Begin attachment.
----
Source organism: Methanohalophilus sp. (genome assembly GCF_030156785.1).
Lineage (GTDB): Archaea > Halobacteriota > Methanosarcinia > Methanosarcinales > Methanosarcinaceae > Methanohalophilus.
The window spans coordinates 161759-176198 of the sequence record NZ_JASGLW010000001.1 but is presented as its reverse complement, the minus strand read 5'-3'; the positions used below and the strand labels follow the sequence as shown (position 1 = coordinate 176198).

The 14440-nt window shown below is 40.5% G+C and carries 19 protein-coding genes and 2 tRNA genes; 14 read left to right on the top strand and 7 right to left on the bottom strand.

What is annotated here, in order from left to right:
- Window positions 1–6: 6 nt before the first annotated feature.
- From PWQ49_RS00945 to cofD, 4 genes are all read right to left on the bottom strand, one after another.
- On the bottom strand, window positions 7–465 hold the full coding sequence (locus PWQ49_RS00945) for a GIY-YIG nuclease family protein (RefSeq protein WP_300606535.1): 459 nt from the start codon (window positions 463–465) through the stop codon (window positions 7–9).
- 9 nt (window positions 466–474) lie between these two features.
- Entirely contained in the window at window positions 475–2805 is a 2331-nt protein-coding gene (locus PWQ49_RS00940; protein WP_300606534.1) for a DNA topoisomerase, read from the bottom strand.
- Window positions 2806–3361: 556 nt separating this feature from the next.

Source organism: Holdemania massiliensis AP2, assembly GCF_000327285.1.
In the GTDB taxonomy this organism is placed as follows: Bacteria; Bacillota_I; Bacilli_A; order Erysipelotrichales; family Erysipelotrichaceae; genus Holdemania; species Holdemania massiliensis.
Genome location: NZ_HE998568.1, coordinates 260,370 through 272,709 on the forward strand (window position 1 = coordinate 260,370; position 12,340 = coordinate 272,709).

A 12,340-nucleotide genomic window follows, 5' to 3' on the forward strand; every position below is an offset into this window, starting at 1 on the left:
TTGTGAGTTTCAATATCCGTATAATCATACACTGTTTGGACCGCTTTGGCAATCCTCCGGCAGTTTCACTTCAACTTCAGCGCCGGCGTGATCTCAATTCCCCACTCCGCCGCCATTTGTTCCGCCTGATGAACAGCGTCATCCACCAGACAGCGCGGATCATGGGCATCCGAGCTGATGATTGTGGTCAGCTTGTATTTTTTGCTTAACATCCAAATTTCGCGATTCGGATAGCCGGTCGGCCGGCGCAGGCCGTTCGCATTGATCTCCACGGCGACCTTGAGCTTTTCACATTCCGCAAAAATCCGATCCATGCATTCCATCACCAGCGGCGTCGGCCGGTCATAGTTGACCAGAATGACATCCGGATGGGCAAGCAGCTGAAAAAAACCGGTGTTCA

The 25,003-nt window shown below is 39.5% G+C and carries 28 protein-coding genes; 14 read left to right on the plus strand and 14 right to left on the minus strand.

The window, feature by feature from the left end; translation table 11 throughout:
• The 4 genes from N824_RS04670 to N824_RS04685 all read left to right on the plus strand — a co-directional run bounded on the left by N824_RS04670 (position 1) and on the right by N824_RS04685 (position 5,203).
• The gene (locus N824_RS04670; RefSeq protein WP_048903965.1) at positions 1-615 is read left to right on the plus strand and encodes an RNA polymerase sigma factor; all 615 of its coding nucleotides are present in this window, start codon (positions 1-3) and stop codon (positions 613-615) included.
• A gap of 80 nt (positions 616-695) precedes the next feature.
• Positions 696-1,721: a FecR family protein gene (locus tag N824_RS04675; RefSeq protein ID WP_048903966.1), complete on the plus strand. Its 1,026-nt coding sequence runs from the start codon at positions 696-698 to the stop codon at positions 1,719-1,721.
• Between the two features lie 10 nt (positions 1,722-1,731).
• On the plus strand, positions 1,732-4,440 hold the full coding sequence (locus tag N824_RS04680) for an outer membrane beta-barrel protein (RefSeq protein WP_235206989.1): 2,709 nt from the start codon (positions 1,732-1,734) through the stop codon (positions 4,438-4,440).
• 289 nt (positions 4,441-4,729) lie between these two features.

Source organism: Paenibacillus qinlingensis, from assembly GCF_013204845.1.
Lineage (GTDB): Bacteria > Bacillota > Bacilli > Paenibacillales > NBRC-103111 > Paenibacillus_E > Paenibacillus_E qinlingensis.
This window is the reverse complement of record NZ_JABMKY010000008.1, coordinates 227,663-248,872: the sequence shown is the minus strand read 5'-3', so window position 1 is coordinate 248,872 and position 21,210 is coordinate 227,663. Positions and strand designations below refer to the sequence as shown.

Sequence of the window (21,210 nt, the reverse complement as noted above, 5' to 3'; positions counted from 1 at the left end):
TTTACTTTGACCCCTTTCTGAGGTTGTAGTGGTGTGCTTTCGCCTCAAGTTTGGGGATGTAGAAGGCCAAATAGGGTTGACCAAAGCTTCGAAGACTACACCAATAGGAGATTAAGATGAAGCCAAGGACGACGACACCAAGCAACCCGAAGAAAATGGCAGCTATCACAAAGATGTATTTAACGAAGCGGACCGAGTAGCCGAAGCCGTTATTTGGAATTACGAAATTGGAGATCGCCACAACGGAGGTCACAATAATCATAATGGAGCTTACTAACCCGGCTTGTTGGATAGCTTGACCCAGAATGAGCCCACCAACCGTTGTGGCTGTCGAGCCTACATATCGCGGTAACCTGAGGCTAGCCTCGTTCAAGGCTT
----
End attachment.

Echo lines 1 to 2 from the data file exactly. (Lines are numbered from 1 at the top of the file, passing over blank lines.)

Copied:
Source organism: Methanohalophilus sp. (genome assembly GCF_030156785.1).
Lineage (GTDB): Archaea > Halobacteriota > Methanosarcinia > Methanosarcinales > Methanosarcinaceae > Methanohalophilus.